This decorative purple skeleton represents a typical Day of the Dead tradition. This festival is a Mexican holiday that celebrates the lives of the deceased. The holiday is actually celebrated for two days. The first day, also know as All Saints Day, is the day to remember the deceased children. The 2nd of November is known as All Souls Day, meaning remembering those friends and family who have passed away.

The pink skull below represents a typical sugar skull that would be made for the celebration. The skulls are meant to reflect the happy and joyful memories associated with lost loved ones.

Another souvenir we picked up on the way back from a tour was a mini Mayan mask made out of Obsidian stone. Obsidian was widely used in the Mayan and Aztec times and it is created by the rapid cooling of lava. It is a strong protective stone and in the Mayan era it was used to make sharp objects, such as spears and knives. As a family we all thought that this was an unusual stone and we liked the peculiar design.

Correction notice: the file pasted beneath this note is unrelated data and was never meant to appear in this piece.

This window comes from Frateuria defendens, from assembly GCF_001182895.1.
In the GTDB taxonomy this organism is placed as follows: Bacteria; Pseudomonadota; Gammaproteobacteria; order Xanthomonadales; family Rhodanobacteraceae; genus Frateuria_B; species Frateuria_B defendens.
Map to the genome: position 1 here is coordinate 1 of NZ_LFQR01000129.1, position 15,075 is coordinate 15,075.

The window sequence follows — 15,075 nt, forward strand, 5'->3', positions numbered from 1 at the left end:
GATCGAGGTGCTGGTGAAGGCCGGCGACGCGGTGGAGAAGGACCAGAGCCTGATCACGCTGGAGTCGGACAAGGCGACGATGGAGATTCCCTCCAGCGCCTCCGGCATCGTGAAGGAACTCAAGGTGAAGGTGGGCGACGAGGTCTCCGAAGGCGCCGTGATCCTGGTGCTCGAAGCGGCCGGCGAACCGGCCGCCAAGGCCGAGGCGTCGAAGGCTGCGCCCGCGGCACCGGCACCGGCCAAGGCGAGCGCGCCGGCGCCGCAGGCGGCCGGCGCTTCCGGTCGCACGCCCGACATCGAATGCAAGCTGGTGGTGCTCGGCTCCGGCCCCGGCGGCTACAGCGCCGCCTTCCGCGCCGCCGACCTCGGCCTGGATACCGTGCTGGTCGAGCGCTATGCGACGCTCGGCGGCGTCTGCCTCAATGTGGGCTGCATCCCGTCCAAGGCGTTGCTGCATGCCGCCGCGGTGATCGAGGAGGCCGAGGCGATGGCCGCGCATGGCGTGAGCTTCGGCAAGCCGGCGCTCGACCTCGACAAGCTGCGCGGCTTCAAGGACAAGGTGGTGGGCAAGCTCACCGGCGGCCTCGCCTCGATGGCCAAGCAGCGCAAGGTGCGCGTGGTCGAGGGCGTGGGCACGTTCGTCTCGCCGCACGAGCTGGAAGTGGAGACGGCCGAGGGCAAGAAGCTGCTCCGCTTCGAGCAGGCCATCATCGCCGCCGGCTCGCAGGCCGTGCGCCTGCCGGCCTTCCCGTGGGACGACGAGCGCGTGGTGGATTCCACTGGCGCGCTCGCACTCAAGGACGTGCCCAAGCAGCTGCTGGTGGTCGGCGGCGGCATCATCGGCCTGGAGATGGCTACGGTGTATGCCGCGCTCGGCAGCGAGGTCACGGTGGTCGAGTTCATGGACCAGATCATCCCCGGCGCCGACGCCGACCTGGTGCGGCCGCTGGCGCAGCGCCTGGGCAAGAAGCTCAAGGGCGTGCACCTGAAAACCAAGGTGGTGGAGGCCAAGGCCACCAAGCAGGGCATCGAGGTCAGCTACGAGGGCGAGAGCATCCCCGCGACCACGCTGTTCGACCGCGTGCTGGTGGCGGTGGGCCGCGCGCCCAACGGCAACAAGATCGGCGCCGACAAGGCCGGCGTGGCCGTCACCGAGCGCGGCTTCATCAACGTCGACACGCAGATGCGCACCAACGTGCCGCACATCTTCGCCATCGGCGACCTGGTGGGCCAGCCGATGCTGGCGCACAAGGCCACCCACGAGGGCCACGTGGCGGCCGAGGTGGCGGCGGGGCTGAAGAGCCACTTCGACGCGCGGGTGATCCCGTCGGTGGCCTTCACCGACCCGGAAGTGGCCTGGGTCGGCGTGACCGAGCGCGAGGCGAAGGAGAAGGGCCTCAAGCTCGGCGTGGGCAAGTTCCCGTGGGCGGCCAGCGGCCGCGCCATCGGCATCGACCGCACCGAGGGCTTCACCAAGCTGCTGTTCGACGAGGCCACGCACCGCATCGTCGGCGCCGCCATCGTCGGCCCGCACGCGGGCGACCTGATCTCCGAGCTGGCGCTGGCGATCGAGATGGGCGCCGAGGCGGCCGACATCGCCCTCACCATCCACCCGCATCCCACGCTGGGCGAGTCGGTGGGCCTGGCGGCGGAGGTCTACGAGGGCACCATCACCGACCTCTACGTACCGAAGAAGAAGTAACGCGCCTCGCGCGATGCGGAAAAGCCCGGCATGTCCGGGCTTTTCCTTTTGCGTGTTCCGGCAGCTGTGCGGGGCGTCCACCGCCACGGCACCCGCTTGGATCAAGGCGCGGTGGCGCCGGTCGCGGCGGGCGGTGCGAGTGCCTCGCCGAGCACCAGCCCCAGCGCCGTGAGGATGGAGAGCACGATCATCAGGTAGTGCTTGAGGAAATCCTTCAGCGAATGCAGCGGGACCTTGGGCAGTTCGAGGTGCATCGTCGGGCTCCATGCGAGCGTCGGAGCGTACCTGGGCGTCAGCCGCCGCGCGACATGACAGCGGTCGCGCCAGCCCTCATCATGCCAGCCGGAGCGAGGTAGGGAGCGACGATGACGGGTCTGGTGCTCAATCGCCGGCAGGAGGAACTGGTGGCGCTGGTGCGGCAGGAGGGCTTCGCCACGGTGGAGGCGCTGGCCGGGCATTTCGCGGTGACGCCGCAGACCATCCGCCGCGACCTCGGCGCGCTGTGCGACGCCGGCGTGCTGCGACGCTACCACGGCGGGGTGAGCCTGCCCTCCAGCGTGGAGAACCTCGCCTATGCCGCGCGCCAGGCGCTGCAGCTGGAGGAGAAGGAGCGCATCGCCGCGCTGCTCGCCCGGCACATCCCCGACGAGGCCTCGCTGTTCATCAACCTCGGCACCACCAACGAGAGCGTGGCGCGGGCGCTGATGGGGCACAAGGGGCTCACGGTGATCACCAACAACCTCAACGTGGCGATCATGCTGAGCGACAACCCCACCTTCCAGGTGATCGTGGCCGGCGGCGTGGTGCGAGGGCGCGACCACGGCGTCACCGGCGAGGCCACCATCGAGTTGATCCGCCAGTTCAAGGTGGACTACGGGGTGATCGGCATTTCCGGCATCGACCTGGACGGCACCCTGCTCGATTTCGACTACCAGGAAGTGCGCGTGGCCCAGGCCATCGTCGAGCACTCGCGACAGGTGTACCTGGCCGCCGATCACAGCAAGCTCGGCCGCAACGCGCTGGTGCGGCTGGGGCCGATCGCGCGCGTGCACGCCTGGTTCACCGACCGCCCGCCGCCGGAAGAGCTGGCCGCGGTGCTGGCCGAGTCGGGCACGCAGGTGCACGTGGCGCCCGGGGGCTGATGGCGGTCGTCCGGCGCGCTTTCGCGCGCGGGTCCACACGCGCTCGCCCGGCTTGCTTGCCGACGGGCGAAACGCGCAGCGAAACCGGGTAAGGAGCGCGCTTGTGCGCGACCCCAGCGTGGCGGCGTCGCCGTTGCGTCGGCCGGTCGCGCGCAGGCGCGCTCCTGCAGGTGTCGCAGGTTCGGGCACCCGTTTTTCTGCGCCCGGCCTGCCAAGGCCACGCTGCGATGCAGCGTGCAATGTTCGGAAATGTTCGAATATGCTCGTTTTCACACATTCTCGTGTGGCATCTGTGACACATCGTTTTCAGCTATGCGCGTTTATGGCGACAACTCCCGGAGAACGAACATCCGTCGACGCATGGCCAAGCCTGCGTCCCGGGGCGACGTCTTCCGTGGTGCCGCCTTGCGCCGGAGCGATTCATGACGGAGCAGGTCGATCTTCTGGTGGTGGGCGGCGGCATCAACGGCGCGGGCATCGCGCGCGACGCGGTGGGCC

Positive change post Tibial Osteotomy – 6 months on…

In January 2018, I underwent a Tibial Osteotomy at the One Hatfield Hospital in the UK. I had been suffering from the onset of arthritis on my right knee and needed a solution that would avoid a knee replacement operation and get my life back to some level of normality.

I did get the chance to visit Chicago in the summer. Perfect weather!

By June 2018, I was signed off my Physio. He felt I made good enough progress to get my life back to a normal state and gave me some tough exercises to continue with. This was coupled with my surgeons recommendation to return on the 12 month operation anniversary (Jan 2019) to have the metal plates removed. This is a big deal as it means the cycle of pain in the knee could be reaching its end point. A weird part of me wanted to keep the metalwork in my leg as its a great conversation opener or filler (“I have a bionic leg”) however I was experiencing the odd skin irritation or swelling where the plates were located. Mr Chatoo (Surgeon) did mention a number of patients having the same experience. I set my mind to return in January for the final operation.

The gym workouts were going well. I was able to run 5k on the treadmill, lift and pull leg weights that was a clear improvement to pre-operation. I kept to a routine of fitness as well as cutting down on my alcohol intake and losing as much weight as possible, through healthier eating.

In July, I had to take time out from work to help my parents. My dad went into hospital to undergo a Quadruple Heart Bypass operation.